A Week Without Instagram: Travel Photography the Old Way
ROCKPORT, MAINE – (c) Russell JohnsonA Week at the Maine Media Workshops
To someone who shoots pictures while traveling, a week without a mobile phone cam, Instagram or Photoshop is like crossing the River Styxx. I admit to a certain amount of dependence on Photoshop’s “content aware tool,” which can magically erase power poles and tourists in paisley pants. And as much as I gripe about a feature called HDR (high dynamic range), which can turn normal landscapes into surreal scenes from Lord of the Rings, I still sometimes use it when my Mother Nature doesn’t oblige with the right light.
Will I survive five days without these digital wonders? Just me and my camera?
I am at the Maine Media Workshops in Rockport for a Master Class with Joe Baraban, a Jedi Knight of photography who is schooled in the ancient ways. There was a time when a photographer made sure that everything was right before he or she clicked the shutter release, when what you shot was what you got.
There are two major ongoing photography workshops in the US, the Santa Fe Photography Workshops in New Mexico and the one I chose in Maine. That is only because I had never been to Maine. Both offer beginners workshops and master classes from some of the world’s best photographers.
Rockport, Maine speaks quaint with a tiny harbor that is always crawling with photographers and video makers. The locals don’t seem to mind. Maine Media Workshops is best known for its photo workshops but also teaches a wide range of subjects including computer animation, film making and book design. Returning to campus late at night you might see a parking lot lit up with giant movie lights.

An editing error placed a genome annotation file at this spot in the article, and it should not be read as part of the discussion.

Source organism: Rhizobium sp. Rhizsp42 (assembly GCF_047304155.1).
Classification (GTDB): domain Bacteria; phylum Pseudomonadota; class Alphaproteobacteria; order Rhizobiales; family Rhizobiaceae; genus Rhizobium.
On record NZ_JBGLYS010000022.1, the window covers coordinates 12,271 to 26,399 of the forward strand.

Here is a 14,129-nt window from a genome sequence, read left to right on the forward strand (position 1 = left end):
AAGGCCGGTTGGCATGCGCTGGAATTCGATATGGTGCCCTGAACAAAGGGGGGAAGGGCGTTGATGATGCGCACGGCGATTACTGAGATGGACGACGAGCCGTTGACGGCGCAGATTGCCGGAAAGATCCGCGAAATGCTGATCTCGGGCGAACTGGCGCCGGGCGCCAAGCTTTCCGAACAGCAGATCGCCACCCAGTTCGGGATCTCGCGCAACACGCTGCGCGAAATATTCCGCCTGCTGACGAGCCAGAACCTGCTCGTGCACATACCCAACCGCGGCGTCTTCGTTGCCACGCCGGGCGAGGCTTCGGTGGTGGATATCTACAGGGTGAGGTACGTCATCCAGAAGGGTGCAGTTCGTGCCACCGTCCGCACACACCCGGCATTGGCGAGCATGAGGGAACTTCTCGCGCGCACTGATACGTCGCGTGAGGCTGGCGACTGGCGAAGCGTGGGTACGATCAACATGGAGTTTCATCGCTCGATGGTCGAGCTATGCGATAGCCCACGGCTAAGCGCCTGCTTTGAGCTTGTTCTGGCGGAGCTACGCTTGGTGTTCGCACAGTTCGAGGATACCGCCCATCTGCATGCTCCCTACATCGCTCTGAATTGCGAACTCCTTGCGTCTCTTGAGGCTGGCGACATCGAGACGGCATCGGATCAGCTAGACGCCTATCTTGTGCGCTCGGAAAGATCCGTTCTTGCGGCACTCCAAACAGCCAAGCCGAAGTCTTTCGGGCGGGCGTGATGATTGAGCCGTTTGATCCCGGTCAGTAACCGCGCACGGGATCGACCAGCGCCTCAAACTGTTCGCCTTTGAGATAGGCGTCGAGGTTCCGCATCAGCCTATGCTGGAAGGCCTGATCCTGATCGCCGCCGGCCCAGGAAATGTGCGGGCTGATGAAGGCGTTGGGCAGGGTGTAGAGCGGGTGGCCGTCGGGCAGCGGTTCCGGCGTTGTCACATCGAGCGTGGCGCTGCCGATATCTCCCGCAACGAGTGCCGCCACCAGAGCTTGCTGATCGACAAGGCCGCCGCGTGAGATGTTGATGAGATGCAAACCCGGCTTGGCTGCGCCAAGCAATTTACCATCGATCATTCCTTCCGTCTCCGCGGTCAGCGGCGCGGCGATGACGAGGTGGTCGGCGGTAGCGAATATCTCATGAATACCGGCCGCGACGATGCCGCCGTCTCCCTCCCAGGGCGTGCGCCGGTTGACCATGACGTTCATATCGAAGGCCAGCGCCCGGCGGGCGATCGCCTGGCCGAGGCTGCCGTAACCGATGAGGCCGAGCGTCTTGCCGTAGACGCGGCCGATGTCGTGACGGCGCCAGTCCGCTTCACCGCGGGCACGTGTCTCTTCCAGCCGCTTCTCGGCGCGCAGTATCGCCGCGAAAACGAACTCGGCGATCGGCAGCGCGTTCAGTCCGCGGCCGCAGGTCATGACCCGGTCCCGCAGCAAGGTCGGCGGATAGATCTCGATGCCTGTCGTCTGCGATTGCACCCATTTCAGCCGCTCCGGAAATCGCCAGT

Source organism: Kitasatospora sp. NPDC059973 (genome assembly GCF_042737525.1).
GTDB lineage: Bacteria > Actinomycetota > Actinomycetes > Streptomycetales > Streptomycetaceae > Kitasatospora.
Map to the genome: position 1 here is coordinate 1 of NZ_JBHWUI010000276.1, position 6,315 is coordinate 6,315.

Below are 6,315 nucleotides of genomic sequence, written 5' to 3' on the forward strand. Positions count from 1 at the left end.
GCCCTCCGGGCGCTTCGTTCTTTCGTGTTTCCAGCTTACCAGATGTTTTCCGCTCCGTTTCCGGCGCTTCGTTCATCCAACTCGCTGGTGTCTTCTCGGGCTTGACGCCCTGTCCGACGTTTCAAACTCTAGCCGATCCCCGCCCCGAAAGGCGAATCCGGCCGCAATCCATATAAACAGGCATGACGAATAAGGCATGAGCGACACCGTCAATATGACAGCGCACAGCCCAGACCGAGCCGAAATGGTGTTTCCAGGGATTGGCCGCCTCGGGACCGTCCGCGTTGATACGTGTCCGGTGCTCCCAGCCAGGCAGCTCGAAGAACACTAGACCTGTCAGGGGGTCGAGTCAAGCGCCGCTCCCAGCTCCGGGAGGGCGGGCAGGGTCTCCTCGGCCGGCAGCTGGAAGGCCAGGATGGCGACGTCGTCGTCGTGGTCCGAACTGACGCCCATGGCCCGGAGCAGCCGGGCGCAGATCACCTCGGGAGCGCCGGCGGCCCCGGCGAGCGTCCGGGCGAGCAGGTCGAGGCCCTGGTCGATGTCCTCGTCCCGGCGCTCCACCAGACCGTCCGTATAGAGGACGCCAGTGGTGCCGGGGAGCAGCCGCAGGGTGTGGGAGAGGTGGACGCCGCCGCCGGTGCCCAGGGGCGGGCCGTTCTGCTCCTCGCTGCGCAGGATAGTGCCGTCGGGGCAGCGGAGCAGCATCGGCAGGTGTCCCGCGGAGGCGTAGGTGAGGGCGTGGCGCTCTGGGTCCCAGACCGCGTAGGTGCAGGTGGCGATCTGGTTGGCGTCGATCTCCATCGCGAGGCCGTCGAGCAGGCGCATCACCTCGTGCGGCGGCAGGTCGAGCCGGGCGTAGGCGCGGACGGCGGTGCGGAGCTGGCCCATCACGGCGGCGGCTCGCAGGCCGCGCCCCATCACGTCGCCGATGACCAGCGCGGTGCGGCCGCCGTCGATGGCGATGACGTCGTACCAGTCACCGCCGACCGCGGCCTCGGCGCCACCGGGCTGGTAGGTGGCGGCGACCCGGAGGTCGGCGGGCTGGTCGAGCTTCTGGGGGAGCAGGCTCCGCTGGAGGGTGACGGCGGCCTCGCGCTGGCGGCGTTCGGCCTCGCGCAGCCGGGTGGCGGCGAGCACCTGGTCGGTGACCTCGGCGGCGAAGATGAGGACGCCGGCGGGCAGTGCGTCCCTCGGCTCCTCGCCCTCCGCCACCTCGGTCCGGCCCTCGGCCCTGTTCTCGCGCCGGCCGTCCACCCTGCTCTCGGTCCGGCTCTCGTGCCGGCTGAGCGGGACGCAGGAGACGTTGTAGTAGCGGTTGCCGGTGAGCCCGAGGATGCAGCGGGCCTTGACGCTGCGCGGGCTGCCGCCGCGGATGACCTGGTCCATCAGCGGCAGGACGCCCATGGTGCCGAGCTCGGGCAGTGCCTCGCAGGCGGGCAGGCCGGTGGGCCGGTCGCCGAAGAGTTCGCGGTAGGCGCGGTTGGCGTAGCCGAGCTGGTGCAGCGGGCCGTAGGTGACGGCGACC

Baraban is an A-list advertising shooter turned teacher. Look him up online and you may recognize some classic magazine ads. I signed up for his advanced workshop called “Stretching Your Frame of Mind.” As a guy who has shot every travel photo cliché in the book, I felt I the need for new eyes. Gear-wise, I am traveling light with one camera and one lens. More often than not, people show up at these workshops festooned with cameras, gizmos and lenses that look like elephant guns. Photo equipment marketers long ago nailed the mindset of people who think that that next new shiny piece of gear will be their tipping point to master photographer (I once took a gardening class and found out that gardeners collect fertilizers for the same reason).
Baraban believes that simple is best. He looked at my camera, a Panasonic GH2. “Too many buttons,” he said.
LOBSTER BOATS (C) 2012 RUSSELL JOHNSON
Joe sets out the rules at our first meeting: We are to shoot before breakfast and in the evening during what photographers call “golden hour” when the sun bathes the coast of Maine in warm glow. Five shots a day for critique.
And, quelle horreur, no Photoshop, not even cropping!
And then there is Wednesday morning. I don’t want to talk about Wednesday morning.
As a filmmaker who once used real film and spent thousands of dollars in stock for even a short project, I learned the discipline of carefully setting up shots before I pushed the button.
How lazy I have become in this digital age. Shoot away, fix it later.
Although I usually use a tripod for video, I rarely use one for still photography. With a fast lens, sensitive camera and a jiggle reduction switch, I don’t need it anymore. Or do I? Joe says that aside from keep a camera steady, using a tripod disciplines you to analyze every point of a scene, to make sure that UFOs don’t appear and palm trees don’t sprout from heads. Joe, who was originally a painter, says that painting is about adding to a canvas while photography is about subtracting, making sure that what remains is important and well-placed and that there are no distractions.